Bill Camarda is a consultant, writer, and web/multimedia content developer. His 15 books include Special Edition Using Word 2000 and Upgrading & Fixing Networks for Dummies, Second Edition.

From the Publisher
"...a great place to start...well worth the money..." (Microsoft Windows XP Official Magazine, March 2004)

"...the for Dummies tradition is upheld, through, with clear explanations of technical terms..." (Computer Active, 7 August 2003)

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Product Details

Publication date:
For Dummies Series
Sold by:
Barnes & Noble
File size:
7 MB

Meet the Author

Danny Briere is CEO and founder of TeleChoice, Inc., which provides strategic consulting services to businesses.

Pat Hurley is a TeleChoice consultant specializing in emerging telecommunications technologies. They are coauthors of Smart Homes For Dummies, Home Theater For Dummies, and HDTV For Dummies.

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Wireless Home Networking For Dummies 4.5 out of 5 based on 0 ratings. 2 reviews.
Aaron Simmons More than 1 year ago
I wanted to gain insight about the details of networking so that when I set up a webcam at home for remote viewing over the internet I would be better preparted for the complicatons that might arise in setting it up. This book provides great generalized coverage of all things realting to wireless networking and goes into just a very small amount of deep detail for any particular subject. The author's writing and explanations are clear with a bit of humor thrown in. The author does point out that with so many different routers and devices it is beyond the scope of this book to cover all their differences when problem solving thier setup....You'll have to read the manual or support page on the manufacturer's website. Though the book didn't give me the depth of answers and understanding I was looking for, the book did provide insight into many areas of wireless networking that I was unfamiliar with and gave me further ideas and suggestions. I am happy to have purchased and read this book. I am now moving on to Microsoft Windows Networking and Essentials to get into deeper details with networking.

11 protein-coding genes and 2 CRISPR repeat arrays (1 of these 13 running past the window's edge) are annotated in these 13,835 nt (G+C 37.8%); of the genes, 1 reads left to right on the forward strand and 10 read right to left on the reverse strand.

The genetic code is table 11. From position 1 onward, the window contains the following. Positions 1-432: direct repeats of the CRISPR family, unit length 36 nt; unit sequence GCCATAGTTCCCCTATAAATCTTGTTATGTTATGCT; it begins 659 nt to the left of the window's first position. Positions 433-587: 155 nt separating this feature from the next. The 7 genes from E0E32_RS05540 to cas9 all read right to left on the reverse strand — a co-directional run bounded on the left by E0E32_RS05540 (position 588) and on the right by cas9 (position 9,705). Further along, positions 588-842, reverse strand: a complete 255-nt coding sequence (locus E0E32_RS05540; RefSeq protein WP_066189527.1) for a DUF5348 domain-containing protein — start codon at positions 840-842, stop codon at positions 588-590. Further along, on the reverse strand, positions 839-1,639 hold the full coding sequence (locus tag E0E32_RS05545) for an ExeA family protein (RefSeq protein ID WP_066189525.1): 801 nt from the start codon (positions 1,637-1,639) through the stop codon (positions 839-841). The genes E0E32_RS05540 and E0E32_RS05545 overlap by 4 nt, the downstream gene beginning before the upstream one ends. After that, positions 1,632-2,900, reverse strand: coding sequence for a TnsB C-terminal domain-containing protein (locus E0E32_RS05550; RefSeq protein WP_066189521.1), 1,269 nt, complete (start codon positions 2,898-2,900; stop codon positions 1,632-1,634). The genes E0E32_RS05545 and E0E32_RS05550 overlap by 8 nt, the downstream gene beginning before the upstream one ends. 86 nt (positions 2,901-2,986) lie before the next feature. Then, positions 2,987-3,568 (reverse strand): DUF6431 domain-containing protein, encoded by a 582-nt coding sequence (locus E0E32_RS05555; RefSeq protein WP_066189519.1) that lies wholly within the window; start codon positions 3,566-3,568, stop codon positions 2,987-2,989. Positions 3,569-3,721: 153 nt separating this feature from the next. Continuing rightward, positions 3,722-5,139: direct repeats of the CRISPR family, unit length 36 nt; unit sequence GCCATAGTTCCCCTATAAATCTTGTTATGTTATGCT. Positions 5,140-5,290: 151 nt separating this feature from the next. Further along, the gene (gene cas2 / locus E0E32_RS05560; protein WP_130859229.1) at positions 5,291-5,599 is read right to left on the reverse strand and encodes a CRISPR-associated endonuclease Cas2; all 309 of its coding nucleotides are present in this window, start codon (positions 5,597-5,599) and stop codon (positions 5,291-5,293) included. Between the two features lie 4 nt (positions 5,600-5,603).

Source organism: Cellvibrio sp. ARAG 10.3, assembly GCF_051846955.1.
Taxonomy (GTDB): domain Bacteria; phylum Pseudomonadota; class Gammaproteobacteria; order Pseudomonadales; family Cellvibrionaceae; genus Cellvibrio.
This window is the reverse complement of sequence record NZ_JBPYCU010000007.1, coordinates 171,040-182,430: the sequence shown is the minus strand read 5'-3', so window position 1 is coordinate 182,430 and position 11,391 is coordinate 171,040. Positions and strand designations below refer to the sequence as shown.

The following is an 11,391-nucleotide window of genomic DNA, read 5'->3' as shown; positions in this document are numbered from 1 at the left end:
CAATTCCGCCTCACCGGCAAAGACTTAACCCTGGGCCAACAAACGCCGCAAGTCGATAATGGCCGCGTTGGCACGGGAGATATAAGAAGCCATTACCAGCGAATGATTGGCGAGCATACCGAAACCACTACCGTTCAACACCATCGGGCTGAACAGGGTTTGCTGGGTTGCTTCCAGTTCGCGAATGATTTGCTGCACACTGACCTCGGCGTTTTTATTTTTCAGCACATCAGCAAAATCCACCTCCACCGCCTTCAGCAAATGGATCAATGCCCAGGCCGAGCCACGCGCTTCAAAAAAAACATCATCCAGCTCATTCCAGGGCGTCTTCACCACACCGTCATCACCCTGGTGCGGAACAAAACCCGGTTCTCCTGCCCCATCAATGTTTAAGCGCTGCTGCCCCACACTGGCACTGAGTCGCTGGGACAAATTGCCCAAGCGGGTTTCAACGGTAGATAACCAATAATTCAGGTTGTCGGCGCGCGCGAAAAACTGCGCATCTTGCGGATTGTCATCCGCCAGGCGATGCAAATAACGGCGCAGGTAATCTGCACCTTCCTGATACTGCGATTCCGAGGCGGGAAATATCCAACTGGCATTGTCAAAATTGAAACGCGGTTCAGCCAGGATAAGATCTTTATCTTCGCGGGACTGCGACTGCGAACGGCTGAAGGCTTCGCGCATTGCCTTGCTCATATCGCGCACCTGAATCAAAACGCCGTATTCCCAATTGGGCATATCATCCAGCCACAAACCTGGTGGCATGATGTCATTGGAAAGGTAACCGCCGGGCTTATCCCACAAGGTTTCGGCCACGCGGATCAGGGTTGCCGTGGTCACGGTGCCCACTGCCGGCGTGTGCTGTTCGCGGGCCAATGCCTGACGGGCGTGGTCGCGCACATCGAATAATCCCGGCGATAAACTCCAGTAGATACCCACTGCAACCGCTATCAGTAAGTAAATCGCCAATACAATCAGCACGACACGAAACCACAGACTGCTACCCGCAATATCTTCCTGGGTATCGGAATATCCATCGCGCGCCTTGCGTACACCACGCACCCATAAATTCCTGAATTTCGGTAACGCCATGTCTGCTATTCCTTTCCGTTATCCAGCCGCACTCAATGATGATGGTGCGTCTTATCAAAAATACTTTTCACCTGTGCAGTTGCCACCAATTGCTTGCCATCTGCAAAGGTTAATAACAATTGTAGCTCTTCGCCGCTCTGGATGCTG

dem007 More than 1 year ago
Great book to get you started setting up a home network.